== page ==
Monthly Archives: August 2015

Regaining Posture After Breast Cancer Surgery

Regaining a good, strong posture after breast cancer surgery is one of the first and most important things to work on, in my opinion.  Having poor posture not only affects your entire musculoskeletal system, but it can also hinder proper breathing.  The ability to breath well and deeply provides much needed oxygen and nutrients to  your cells, which promotes healing.

Breast cancer surgery is a considerable trauma for your body, and your body’s natural reaction is to protect itself.  In doing so, your shoulders will round forward to protect the chest, leading to weakened scapular, back and abdominal muscles, shortened chest muscles, and possibly lower back pain.  TRAM Flap reconstructive surgery is especially detrimental to posture due to the manipulation of the rectus abdominus muscle, a main core stabilizer.

As a fitness professional, I am very aware of my body, and make a conscious effort to hold good posture throughout the day.  After my bilateral mastectomy and reconstructive surgery, I felt my shoulders drooping forward and my upper body starting to “hunch over”.  It just sort of snuck up on me, but it was happening.  Time to get to work.

To work on good posture, several factors come in to play.  Strengthening your scapular muscles, stretching your chest muscles, and strengthening your core musculature are all necessary.  I suggest you first work on learning how to “pack your scapula”.  This simple movement will help strengthen your scapular muscles, open up your chest, and allow you to breath easier.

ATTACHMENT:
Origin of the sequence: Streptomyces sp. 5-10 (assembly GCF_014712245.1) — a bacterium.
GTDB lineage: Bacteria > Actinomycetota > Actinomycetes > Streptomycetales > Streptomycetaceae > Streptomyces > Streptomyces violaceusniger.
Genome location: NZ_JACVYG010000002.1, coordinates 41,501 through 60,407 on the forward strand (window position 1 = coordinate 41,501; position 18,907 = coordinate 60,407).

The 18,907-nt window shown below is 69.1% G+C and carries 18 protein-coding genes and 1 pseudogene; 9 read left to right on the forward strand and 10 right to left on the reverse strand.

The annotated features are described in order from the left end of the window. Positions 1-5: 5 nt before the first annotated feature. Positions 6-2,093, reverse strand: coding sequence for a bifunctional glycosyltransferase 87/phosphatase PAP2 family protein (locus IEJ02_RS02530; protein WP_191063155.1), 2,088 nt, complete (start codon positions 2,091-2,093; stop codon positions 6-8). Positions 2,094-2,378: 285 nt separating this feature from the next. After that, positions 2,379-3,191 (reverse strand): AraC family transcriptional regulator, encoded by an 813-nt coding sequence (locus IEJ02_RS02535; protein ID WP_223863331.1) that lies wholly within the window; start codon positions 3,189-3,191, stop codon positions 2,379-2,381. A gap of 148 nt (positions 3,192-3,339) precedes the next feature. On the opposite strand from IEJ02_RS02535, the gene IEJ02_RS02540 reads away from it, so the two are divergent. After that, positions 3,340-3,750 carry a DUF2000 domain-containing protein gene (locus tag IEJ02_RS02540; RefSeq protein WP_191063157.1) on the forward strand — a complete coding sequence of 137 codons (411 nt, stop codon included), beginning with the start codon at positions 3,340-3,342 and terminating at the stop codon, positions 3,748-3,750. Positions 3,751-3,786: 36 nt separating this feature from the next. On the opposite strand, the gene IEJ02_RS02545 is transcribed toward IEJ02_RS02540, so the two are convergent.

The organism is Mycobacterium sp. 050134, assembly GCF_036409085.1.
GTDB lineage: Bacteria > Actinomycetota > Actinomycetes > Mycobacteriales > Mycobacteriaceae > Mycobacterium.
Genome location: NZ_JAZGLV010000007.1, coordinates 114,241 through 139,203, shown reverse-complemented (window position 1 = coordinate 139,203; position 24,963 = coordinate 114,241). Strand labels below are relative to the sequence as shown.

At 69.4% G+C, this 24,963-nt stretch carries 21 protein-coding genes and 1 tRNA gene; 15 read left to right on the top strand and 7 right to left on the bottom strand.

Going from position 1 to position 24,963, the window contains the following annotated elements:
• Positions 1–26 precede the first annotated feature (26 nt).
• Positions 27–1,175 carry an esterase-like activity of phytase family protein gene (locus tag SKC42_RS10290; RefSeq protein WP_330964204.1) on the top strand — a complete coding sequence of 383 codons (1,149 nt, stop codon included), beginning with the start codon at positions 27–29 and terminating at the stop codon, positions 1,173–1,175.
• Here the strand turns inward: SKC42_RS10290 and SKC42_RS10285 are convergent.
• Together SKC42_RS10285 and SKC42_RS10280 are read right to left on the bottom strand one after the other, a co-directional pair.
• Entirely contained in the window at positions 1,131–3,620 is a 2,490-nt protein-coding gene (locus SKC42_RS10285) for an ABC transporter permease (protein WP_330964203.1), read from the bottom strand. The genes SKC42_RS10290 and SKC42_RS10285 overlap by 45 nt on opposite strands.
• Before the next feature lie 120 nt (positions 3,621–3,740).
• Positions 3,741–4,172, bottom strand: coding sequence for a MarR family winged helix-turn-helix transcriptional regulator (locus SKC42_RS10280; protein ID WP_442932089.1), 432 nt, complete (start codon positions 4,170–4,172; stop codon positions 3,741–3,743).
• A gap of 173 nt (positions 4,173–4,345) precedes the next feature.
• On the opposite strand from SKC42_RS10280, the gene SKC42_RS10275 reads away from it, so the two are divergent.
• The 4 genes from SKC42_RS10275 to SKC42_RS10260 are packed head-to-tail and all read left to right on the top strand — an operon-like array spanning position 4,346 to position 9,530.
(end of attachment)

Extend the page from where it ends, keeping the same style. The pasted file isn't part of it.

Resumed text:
This can be done either sitting or standing.

Step 1

Starting Position: Stand or sit with your feet hip-width apart, toes pointing forward, arms by your sides. Engage your abdominal muscles to stabilize your spine. By engage, I mean tighten your abdominals as if someone was going to punch you in the stomach.  Keep the chest lifted and your chin tilted slightly up.

Step 2

Inhale.  Exhale and pull the shoulder blades down and squeeze your shoulder blades together. Picture trying to put your shoulder blades into the back pockets of your pants.  Do not allow your low back to arch. Hold the contraction for 5-10 seconds for a total of 2-4 repetitions.

Practice this exercise whenever you can – watching tv, sitting at the computer or a restaurant, or driving your car.

Eggplant Zucchini Parmesan

This recipe was published in Women’s Health magazine.  It provides protein, antioxidants, heart-healthy fats, calcium, fiber, Vitamin C and iron, all in an updated version of the classic dish.


1 large eggplant

2 zucchini

2 T. olive oil, plus more for roasting vegetables

1/4 t. sea salt

1 c. low-fat mozzarella

1 c. freshly grated parmesan

1/4 c. chopped fresh oregano

3/4 c. quinoa

1/4 c. chia seeds

1/4 c. fresh basil

1/4 t. freshly ground black pepper

1 jar marinara sauce (24 oz), no salt or added sugar

2 c. fresh spinach

Prehat oven to 400 degrees.  Peel the eggplant and zucchini and slice lengthwise.  Brush both sides with oil and arrange on a baking sheet.  Sprinkle with salt and roast until tender, about 12 to 14 minutes.

Combine the mozzarella, half the Parmesan, and oregano.  Separately, mix quinoa, chia seeds, remaining parmesan, 2 T. oil, basil and pepper.

Spread half the marinara in a baking dish.  Layer with half the vegetables, spinach, and cheese-oregano mixture.  Repeat.  Top with quinoa blend and bake for 25 to 30 minutes.